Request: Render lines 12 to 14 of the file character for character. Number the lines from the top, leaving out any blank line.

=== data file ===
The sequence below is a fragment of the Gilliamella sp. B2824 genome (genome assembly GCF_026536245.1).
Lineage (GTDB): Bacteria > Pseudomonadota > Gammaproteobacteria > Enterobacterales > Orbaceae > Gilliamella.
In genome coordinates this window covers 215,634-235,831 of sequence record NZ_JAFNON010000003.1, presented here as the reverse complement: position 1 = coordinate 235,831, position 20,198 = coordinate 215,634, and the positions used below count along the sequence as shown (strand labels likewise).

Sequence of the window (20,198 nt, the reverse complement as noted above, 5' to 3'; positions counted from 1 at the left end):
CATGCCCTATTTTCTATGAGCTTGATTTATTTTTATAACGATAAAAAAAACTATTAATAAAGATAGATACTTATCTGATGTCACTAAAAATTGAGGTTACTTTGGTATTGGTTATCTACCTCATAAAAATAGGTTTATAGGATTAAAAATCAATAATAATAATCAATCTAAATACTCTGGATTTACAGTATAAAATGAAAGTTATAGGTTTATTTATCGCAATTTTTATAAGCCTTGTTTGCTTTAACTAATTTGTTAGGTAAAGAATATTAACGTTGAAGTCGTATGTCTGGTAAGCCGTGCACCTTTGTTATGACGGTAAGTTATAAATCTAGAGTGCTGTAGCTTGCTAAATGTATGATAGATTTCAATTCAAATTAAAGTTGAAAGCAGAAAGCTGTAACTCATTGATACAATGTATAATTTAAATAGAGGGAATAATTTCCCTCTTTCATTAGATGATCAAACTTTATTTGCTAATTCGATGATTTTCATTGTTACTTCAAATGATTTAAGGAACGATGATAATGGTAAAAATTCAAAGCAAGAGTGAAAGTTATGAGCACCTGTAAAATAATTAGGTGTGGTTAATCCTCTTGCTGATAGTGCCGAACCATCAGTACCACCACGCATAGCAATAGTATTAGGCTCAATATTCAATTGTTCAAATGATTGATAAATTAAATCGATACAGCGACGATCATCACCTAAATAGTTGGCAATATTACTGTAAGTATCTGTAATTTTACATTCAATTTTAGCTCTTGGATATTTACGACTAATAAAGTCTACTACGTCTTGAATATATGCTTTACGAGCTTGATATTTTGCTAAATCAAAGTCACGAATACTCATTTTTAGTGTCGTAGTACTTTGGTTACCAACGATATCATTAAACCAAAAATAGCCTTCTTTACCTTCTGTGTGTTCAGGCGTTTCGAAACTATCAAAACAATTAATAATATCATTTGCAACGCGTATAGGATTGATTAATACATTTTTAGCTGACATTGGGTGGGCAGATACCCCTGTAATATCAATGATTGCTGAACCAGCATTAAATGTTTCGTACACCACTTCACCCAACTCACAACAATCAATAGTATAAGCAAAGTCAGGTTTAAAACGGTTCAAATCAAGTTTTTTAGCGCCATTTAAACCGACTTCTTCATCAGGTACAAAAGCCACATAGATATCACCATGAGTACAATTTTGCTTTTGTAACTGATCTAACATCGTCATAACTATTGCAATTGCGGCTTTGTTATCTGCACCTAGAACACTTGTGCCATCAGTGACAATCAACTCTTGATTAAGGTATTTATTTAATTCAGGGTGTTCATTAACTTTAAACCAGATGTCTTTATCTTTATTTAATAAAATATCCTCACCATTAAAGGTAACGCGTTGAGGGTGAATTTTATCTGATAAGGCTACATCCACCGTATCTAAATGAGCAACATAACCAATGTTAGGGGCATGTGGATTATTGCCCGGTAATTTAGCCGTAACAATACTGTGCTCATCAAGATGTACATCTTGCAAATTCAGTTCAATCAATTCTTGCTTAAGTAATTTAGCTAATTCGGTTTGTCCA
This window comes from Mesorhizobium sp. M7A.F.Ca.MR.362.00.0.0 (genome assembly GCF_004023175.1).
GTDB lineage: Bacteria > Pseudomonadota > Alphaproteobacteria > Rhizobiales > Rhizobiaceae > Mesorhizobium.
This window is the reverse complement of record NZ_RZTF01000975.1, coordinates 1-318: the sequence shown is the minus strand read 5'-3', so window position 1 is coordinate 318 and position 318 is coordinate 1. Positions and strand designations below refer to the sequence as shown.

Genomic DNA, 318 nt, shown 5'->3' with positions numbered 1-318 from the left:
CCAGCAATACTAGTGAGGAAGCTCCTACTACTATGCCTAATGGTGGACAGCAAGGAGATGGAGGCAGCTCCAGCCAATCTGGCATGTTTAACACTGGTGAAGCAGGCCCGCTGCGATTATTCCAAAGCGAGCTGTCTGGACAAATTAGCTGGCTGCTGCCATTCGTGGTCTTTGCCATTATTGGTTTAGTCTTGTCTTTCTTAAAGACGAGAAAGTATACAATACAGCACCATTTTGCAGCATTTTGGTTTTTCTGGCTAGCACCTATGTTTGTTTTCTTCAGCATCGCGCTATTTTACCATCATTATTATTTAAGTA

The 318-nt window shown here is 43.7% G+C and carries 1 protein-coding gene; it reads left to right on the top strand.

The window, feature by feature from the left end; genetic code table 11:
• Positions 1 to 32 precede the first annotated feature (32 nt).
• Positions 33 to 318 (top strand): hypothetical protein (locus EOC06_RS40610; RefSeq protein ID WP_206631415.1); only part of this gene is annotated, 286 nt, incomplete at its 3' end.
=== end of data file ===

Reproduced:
The window, feature by feature from the left end; genetic code table 11:
• Positions 1 to 32 precede the first annotated feature (32 nt).
• Positions 33 to 318 (top strand): hypothetical protein (locus EOC06_RS40610; RefSeq protein ID WP_206631415.1); only part of this gene is annotated, 286 nt, incomplete at its 3' end.